It’s 7:30 on a sleepy morning in Larchmont, New York. But the Great Harvest bakery is anything but sleepy. A girl behind the counter smiles widely and offers customers steaming slices of bread. A baker sings along to the energetic strains of “Just a Girl,” by No Doubt.
Meanwhile, in the back of the store, three people are gathered around a stainless-steel table. The store’s owners, Susan and Zealie Van Raalte, are scoring the tops of bread loaves that are ready to bake. Linda Hanick, 53, who is visiting Larchmont from her Great Harvest store in Overland Park, Kansas, watches over their shoulders.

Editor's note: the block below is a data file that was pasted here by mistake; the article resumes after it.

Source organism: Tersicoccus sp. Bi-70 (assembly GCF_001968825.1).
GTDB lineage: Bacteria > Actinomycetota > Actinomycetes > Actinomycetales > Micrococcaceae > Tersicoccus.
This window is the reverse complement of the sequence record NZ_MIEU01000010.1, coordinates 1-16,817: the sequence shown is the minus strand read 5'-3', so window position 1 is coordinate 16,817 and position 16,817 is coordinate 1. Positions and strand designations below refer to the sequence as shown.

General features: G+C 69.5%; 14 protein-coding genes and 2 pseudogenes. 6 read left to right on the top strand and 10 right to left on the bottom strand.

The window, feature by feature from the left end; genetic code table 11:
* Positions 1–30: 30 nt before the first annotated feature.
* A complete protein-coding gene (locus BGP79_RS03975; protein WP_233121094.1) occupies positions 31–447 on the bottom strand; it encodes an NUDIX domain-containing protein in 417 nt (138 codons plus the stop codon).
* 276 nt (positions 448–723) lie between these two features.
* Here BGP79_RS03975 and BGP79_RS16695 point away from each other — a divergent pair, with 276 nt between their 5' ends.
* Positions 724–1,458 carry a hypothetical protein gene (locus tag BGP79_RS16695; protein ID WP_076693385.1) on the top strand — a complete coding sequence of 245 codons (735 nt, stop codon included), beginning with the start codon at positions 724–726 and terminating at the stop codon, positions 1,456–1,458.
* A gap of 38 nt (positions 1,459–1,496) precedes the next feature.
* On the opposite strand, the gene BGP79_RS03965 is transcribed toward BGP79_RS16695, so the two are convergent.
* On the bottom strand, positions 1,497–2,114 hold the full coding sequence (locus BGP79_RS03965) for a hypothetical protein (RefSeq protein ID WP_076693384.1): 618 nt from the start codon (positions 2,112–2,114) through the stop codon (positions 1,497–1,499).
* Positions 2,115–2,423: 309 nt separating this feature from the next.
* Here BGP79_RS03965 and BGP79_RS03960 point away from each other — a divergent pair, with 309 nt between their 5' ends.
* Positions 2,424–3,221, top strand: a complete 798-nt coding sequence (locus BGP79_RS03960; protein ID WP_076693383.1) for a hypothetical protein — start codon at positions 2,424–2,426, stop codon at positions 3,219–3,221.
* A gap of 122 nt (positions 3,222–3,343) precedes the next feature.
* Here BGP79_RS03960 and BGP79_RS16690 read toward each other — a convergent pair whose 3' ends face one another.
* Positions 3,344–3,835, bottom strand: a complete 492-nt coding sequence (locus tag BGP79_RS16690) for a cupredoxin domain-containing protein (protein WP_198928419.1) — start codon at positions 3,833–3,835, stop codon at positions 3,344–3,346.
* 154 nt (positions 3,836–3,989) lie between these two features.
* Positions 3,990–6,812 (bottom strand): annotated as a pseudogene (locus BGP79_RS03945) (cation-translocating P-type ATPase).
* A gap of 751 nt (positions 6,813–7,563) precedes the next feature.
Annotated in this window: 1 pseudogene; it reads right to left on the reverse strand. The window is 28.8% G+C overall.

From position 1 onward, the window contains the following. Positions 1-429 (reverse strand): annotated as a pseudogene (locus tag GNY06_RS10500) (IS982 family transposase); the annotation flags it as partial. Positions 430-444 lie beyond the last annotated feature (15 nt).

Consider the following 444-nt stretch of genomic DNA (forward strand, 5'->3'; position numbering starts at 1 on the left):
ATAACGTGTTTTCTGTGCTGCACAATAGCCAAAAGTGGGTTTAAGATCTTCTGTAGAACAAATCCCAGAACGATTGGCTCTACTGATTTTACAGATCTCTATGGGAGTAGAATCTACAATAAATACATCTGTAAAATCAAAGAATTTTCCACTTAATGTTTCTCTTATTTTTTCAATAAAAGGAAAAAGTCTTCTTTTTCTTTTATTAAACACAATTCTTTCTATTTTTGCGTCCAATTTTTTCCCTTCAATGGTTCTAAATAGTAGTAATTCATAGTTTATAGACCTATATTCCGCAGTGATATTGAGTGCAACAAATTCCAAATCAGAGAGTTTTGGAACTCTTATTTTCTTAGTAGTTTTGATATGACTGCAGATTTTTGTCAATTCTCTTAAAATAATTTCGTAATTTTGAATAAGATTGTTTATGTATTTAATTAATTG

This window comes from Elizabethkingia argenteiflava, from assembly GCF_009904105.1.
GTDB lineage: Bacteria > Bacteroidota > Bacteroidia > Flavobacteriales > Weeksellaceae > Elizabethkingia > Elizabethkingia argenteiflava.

“Your buns are anemic,” she says.
It’s not a nice thing to say this early — especially to people who have been working by a hot oven for more than two hours. But the Van Raaltes are all ears: They’re Great Harvest newbies, and Hanick is a veteran. She’s spending the day here as part of their six-month checkup.
“I’m getting a feel for their dough and for how they do things,” Hanick says. “They make things one way, and I tell them about things that other owners are doing. They can figure out what works best.”
The Van Raaltes aren’t afraid to innovate. “We’re always learning,” says Zealie Van Raalte. “We’re the first Great Harvest in New York. But we’re not really alone. There are just so many resources available — and such a willingness to share.”